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A new study has found that students at Maryland charter schools, especially those who are black or Hispanic, have on average made greater academic progress than their counterparts in traditional public schools.

While the study noted deficiencies in about a third of charter schools, the student gains were the equivalent of them getting about an extra month of learning over the typical 180-day school year, according to Stanford University’s Center for Research on Education Outcomes, or CREDO.

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For black and Hispanic students, the progress was even more pronounced. Black charter students, for example, made math gains equivalent to 47 extra days of learning, while Hispanic children’s advances in reading represented 77 additional days of learning.

“These results show that black and Hispanic students are better off attending charter schools,” the report said.

The center compared standardized test scores for students at Maryland’s roughly 50 charters, most of which are in Baltimore, with those of students who matched their demographic profiles at traditional schools. Researchers, who analyzed four years of data ending with the 2016-2017 school year, calculated how much the charter students’ test scores deviated from those in traditional schools and how many more or fewer days of learning that represented.

But the study drew at least one cautionary note, from an unlikely source — the principal of a highly regarded charter in Baltimore, and one of the top performing schools in the state.

“Maryland has great charter schools and great traditional schools, all of which, if properly funded by the state, would be even greater," said Matt Hornbeck, principal of Hampstead Hill Academy. “I’m skeptical about any report that boils down the work of a school to a sound bite that makes people think their kid will get a 35-day boost in math. The report is misleading because it just doesn’t work that way.

Student gains were the equivalent of them getting about an extra month of learning over the typical 180-day school year, according to Stanford University’s Center for Research on Education Outcomes, or CREDO.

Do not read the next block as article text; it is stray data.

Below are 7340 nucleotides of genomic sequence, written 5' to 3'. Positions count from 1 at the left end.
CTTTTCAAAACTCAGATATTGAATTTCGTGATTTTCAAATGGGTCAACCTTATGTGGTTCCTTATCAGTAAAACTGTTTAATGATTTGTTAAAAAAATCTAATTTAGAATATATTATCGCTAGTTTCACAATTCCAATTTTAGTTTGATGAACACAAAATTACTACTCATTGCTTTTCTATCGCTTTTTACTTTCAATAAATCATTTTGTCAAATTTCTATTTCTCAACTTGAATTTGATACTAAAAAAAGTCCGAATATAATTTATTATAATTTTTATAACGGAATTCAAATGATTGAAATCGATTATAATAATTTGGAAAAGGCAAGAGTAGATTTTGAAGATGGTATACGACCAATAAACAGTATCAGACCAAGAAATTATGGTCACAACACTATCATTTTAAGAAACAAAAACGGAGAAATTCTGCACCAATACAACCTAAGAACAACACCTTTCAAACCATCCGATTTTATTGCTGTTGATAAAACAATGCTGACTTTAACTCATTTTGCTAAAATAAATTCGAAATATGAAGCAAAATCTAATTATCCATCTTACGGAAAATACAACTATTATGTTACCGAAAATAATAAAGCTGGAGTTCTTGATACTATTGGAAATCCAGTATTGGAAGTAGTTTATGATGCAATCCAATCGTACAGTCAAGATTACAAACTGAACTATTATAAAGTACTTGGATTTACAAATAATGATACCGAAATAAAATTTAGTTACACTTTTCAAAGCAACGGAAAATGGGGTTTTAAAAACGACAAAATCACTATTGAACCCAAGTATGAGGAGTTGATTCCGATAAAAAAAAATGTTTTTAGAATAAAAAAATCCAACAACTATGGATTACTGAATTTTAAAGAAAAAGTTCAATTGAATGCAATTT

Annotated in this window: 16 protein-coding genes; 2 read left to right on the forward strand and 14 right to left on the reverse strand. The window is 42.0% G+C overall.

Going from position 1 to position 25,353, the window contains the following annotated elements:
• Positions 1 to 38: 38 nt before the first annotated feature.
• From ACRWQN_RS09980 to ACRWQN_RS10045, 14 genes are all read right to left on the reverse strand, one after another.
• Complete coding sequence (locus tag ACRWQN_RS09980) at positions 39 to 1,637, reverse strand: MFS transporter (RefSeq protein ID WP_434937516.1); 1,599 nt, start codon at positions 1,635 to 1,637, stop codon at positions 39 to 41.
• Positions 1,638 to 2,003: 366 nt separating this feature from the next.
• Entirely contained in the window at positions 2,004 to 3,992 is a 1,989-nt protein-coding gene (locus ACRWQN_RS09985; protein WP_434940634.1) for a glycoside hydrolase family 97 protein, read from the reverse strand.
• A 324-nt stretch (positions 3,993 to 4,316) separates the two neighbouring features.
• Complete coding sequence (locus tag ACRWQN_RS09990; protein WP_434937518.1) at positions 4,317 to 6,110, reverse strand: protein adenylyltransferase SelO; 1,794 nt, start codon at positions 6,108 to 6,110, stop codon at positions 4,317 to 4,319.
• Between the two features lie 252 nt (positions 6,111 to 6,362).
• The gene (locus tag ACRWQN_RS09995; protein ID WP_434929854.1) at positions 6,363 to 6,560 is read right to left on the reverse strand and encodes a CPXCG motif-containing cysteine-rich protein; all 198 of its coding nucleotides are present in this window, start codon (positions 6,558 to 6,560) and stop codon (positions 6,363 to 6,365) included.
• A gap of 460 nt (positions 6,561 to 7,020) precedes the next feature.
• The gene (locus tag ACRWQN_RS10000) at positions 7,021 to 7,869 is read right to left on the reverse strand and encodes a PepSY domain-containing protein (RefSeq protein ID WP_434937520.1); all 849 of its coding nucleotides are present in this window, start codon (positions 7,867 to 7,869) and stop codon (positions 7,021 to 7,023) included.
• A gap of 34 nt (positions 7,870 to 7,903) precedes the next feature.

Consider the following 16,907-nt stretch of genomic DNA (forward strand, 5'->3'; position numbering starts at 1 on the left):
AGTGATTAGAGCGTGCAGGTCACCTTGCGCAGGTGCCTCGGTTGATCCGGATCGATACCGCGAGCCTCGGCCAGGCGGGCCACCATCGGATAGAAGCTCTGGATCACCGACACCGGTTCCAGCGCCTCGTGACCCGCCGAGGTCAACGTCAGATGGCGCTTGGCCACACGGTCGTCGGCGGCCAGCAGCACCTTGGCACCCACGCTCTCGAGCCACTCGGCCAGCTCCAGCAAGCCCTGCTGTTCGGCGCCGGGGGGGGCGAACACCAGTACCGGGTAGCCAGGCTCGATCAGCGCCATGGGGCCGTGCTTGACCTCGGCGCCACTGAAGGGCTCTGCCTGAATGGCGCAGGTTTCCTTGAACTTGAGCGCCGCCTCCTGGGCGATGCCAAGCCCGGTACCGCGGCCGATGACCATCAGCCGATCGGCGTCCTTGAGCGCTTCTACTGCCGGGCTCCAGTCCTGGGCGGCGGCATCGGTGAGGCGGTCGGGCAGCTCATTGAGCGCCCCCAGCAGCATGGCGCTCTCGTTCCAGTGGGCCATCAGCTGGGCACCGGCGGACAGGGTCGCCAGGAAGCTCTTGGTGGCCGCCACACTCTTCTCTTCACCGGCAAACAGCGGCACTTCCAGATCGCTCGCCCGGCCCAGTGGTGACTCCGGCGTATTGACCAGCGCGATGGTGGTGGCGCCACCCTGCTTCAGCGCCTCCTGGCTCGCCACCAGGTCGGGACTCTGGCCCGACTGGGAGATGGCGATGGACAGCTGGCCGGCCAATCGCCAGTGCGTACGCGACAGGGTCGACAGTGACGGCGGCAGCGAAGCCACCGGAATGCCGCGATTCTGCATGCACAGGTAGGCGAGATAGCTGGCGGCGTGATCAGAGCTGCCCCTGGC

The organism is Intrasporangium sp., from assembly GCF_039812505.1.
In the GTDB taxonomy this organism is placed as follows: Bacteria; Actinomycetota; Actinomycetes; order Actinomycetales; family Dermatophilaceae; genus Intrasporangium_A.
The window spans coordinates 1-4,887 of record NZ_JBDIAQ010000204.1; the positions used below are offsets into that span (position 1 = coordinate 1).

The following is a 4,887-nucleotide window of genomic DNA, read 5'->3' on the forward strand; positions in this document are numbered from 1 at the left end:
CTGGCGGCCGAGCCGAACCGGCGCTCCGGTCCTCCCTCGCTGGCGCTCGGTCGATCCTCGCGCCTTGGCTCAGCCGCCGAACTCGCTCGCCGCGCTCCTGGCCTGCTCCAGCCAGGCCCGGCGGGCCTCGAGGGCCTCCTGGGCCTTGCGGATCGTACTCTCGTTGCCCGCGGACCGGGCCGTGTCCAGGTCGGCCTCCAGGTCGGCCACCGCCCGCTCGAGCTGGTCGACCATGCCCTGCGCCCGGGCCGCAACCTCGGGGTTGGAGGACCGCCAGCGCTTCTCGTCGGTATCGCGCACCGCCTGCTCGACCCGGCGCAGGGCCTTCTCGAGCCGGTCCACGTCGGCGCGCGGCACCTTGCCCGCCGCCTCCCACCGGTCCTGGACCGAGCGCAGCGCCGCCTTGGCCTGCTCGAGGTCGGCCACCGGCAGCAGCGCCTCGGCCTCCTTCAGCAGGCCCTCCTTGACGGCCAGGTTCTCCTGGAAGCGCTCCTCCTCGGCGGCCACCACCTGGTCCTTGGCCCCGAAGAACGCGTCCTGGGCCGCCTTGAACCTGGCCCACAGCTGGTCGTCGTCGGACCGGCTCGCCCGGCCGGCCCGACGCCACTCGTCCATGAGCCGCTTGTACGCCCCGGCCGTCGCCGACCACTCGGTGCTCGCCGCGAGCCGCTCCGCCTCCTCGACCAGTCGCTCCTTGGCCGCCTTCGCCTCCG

“Charters are not the silver bullet described in the CREDO study. The work everywhere is the same and comes down to the way teachers and students engage with the curriculum.”

The study does acknowledge mixed results among charters, noting that on a school level, 36 percent are characterized by both low achievement and low growth in reading scores, and 30 percent are similarly deficient in math. It also found that charter high school students did not do as well as their peers in conventional schools.

Margaret “Macke” Raymond, director of CREDO, said Maryland is the 32nd state that the center has studied to compare charter students with their peers in conventional public schools.

“Maryland is producing results that are stronger compared to district peers than we’ve seen in other states,” Raymond said.

While charters remain a hot political button, Raymond characterized CREDO as “Switzerland” in that debate.

“What we are for is great schools for all kids,” she said.

Raymond said the underperforming charter schools are not holding up their end of the bargain — greater flexibility in exchange for producing greater achievement.

“A deal is a deal,” she said. “If you’re not producing results, it’s not OK to let it go on.”

The study arrives at a time when charter schools are feeling the pinch of budgetary constraints in Baltimore. Last year’s city schools budget cut $5.5 million from the charters, and officials have angered some proponents by approving only one of six recent charter applications and closing others.

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In Maryland, charters are part of their public school districts but managed by outside operators who are given greater autonomy.

McKenzie Allen, executive director of the Maryland Alliance of Public Charter Schools, said she was excited to see such positive results in the study.

“Charter schools are doing good work for kids who need it,” she said. “This is why charter schools exist.”

Allen said the study will be helpful in identifying problem areas.

“There is always room to improve,” Allen said. “Anytime something comes out where we need to be stronger, the beauty of charter schools is it will be reviewed.”

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